Nieman Foundation at Harvard
HOME
          
LATEST STORY
What do we want? Unbiased reporting! When do we want it? During protests!
ABOUT                    SUBSCRIBE
Nov. 17, 2008, 10:51 p.m.

Henry Jenkins leaves MIT

Potentially big news across town at MIT: According to a current grad student in the Comparative Media Studies program there, co-director Henry Jenkins is leaving MIT at year’s end to head to USC. (Southern Cal, not South Carolina.) MIT “will in all likelihood end its graduate program” in CMS, the student, Whitney Anne Trettian, writes on her blog. No announcements yet from either university that I can see, much less Jenkins himself.

This could matter in journalism circles because Jenkins was one of three MIT profs who won the largest Knight News Challenge grant ever — $5 million — to start the the Center for Future Civic Media, which just launched its site a couple weeks ago. It’s headed by the very talented Ellen Hume, the ex-LA Times and ex-Wall Street Journal reporter. No word on how Jenkins’ departure might affect the center’s plans. Hume is set to speak at MIT Tuesday night on “the future of the news;” perhaps she might add a couple sentences about the future of her employer.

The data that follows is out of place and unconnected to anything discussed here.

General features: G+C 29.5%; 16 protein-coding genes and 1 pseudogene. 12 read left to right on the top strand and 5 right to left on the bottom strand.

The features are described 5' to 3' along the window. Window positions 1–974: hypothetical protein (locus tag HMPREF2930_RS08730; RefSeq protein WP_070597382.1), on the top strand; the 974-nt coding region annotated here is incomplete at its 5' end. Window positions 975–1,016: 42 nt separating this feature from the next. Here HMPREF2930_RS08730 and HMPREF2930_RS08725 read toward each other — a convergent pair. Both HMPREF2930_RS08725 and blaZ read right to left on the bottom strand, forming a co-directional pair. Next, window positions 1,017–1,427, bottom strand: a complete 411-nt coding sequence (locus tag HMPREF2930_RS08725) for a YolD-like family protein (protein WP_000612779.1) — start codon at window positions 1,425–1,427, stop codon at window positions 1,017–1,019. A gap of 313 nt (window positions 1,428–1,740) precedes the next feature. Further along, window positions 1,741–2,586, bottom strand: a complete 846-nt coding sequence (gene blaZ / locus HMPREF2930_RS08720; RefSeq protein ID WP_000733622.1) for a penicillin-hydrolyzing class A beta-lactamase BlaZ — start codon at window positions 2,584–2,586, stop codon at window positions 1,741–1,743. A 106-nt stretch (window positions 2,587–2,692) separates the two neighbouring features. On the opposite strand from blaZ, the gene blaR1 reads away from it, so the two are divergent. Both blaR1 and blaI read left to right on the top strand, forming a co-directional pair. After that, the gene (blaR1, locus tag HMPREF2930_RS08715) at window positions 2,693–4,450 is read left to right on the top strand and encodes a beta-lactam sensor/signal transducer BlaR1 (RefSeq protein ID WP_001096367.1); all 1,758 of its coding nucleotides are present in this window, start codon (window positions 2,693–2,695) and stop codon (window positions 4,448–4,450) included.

POSTED     Nov. 17, 2008, 10:51 p.m.
SHARE THIS STORY
   
 
Join the 50,000 who get the freshest future-of-journalism news in our daily email.
What do we want? Unbiased reporting! When do we want it? During protests!
Not all protests get treated equally. Stories about women’s marches and anti-Trump protests give more voice to the protesters than those about Black Lives Matter and other anti-racism protests.
Instagram is busy fact-checking memes and rainbow hills while leaving political lies alone
Plus: Emphasizing a publisher’s name on social doesn’t seem to impact readers’ misinfo radar much one way or the other.
Is this video “missing context,” “transformed,” or “edited”? This effort wants to standardize how we categorize visual misinformation
MediaReview wants to turn the mishmash vocabulary around manipulated photos and video into something structured.